The figures in our painting, which are rather schematic and more like silhouettes, are characteristic of Poirot; lacking facial features, they are somewhat reminiscent, but more awkwardly, of those of his friend Corot, who would not fail to influence him. On the other hand, Poirot's quality as an architect can be seen in the lines drawn with a ruler, especially on the paving.

Among the main artists, finally quite few, who represented the underground church of Assisi, we can mention Granet, with his great painting of the Salon of 1822, acquired by Louis XVIII and preserved in the Louvre; his pupil Clérian, with The Tomb of Saint Francis of Assisi, exhibited at the Salon of 1827, and later William Wyld at the Salon of 1882. But for the architects, the place was a much more frequent subject, for surveys or even more "artistic" works; our gallery has thus sold a watercolor by Pierre-Joseph Garrez (1802-1852), executed in 1833.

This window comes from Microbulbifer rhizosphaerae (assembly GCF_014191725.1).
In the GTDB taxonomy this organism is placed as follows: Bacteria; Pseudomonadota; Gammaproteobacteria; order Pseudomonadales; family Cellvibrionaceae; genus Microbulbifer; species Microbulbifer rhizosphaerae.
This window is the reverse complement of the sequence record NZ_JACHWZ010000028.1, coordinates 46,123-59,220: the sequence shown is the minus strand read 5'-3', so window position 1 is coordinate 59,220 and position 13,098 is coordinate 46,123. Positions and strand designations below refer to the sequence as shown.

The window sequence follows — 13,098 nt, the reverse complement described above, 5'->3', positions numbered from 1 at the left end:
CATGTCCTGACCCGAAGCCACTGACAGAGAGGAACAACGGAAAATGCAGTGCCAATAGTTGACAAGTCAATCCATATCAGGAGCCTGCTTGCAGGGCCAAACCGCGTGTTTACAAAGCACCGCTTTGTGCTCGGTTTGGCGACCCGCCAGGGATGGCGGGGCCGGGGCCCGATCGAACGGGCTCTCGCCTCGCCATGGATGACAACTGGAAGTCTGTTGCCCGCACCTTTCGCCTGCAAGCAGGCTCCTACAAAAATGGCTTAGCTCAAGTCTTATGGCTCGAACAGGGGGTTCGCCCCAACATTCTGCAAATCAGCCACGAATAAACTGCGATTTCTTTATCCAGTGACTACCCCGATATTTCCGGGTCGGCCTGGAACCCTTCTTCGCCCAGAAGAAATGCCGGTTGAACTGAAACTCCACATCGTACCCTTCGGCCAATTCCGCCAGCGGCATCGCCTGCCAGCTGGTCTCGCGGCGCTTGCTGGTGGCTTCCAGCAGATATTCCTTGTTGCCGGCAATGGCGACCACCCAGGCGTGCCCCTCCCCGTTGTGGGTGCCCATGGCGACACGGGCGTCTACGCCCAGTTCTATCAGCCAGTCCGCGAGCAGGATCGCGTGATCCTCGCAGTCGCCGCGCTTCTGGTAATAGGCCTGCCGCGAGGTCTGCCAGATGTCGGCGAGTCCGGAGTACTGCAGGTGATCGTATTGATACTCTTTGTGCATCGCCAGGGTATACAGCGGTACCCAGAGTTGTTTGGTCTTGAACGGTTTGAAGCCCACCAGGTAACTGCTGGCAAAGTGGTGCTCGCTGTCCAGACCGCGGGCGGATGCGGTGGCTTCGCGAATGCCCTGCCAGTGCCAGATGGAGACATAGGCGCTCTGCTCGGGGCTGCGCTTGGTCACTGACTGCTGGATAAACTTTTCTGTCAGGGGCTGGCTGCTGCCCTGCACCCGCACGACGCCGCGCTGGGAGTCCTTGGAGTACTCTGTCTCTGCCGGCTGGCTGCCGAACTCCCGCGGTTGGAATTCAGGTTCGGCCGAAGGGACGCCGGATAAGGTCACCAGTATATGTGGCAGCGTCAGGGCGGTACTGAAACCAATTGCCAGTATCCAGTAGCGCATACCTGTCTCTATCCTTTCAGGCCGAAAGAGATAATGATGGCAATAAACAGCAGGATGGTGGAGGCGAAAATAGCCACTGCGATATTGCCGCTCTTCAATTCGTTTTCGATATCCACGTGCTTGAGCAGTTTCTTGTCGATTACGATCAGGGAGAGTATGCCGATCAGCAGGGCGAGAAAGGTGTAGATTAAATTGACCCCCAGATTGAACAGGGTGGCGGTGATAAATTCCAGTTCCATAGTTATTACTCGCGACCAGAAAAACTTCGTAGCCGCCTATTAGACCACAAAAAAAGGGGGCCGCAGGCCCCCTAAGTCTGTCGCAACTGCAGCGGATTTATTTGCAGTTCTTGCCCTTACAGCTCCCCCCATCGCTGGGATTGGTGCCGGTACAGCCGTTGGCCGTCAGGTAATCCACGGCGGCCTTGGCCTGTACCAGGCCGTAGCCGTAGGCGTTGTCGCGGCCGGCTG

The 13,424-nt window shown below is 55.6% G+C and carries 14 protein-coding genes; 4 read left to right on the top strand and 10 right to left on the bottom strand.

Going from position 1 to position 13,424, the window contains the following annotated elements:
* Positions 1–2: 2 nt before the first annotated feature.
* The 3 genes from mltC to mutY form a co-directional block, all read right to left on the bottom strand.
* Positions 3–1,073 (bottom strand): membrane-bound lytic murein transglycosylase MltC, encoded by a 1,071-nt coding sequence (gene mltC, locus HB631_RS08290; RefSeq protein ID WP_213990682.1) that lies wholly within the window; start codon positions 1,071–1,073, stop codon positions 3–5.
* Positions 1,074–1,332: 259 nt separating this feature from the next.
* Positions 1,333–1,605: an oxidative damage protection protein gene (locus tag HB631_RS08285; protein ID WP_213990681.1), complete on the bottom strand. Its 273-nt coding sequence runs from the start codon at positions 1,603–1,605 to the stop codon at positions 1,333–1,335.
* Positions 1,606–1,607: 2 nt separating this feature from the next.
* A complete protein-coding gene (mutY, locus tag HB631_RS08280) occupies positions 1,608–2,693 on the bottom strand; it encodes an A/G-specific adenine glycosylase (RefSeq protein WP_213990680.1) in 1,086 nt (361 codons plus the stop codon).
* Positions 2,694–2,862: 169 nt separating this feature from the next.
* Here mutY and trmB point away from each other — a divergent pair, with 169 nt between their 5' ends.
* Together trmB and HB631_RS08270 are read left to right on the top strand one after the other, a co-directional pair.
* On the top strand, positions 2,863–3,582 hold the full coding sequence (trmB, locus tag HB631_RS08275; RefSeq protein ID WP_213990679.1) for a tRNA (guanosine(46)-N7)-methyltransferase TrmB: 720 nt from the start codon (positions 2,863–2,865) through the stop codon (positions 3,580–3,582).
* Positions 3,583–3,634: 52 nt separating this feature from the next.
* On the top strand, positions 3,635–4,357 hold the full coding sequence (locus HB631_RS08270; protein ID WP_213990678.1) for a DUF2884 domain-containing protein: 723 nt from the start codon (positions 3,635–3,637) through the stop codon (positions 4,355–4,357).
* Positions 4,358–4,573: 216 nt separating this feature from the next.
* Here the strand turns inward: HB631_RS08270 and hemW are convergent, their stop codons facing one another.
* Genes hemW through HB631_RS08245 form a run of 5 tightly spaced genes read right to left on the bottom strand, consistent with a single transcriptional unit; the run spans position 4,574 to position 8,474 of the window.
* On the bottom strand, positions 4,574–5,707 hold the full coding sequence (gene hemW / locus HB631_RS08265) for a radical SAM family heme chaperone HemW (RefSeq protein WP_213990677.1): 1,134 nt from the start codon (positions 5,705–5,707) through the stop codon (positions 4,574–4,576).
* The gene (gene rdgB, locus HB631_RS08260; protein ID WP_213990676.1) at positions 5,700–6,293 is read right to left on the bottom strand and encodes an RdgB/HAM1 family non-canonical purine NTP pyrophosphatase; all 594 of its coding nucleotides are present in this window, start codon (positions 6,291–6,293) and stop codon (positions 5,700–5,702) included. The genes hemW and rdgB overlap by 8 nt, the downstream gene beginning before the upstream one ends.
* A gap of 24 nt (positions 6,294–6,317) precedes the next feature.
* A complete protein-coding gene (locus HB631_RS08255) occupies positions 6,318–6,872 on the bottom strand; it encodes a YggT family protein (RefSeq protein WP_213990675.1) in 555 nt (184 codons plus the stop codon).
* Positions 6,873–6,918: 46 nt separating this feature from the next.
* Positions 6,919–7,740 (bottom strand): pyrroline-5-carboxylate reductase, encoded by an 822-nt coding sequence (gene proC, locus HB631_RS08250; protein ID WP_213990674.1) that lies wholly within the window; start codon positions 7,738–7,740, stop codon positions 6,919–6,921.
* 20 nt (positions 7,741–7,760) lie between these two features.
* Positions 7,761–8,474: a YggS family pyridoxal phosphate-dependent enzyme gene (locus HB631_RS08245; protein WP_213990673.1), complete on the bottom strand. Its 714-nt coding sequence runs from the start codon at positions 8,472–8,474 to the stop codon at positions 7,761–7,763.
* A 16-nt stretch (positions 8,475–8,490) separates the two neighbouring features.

Galerie de Frise


19th Century Oil Painting Louis-Philippe